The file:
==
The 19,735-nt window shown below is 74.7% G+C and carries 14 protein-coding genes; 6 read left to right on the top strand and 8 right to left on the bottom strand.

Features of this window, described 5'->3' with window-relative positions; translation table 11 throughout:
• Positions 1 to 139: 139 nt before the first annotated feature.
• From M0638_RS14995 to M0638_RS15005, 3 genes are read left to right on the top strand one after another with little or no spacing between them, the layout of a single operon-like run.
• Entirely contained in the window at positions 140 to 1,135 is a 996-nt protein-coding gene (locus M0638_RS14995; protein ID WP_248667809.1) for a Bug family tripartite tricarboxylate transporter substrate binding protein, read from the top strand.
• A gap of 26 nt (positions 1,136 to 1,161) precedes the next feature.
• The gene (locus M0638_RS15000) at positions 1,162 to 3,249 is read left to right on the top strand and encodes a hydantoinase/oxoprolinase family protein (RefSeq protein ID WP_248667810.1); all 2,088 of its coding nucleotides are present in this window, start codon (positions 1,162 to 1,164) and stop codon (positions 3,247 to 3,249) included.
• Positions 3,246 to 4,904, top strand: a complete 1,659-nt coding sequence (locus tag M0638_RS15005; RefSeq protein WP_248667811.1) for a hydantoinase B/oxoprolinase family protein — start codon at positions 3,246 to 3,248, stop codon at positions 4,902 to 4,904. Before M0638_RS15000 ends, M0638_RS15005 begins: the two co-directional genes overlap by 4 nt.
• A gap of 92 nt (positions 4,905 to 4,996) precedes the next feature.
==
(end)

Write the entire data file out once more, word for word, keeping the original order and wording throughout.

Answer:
The 19,735-nt window shown below is 74.7% G+C and carries 14 protein-coding genes; 6 read left to right on the top strand and 8 right to left on the bottom strand.

Features of this window, described 5'->3' with window-relative positions; translation table 11 throughout:
• Positions 1 to 139: 139 nt before the first annotated feature.
• From M0638_RS14995 to M0638_RS15005, 3 genes are read left to right on the top strand one after another with little or no spacing between them, the layout of a single operon-like run.
• Entirely contained in the window at positions 140 to 1,135 is a 996-nt protein-coding gene (locus M0638_RS14995; protein ID WP_248667809.1) for a Bug family tripartite tricarboxylate transporter substrate binding protein, read from the top strand.
• A gap of 26 nt (positions 1,136 to 1,161) precedes the next feature.
• The gene (locus M0638_RS15000) at positions 1,162 to 3,249 is read left to right on the top strand and encodes a hydantoinase/oxoprolinase family protein (RefSeq protein ID WP_248667810.1); all 2,088 of its coding nucleotides are present in this window, start codon (positions 1,162 to 1,164) and stop codon (positions 3,247 to 3,249) included.
• Positions 3,246 to 4,904, top strand: a complete 1,659-nt coding sequence (locus tag M0638_RS15005; RefSeq protein WP_248667811.1) for a hydantoinase B/oxoprolinase family protein — start codon at positions 3,246 to 3,248, stop codon at positions 4,902 to 4,904. Before M0638_RS15000 ends, M0638_RS15005 begins: the two co-directional genes overlap by 4 nt.
• A gap of 92 nt (positions 4,905 to 4,996) precedes the next feature.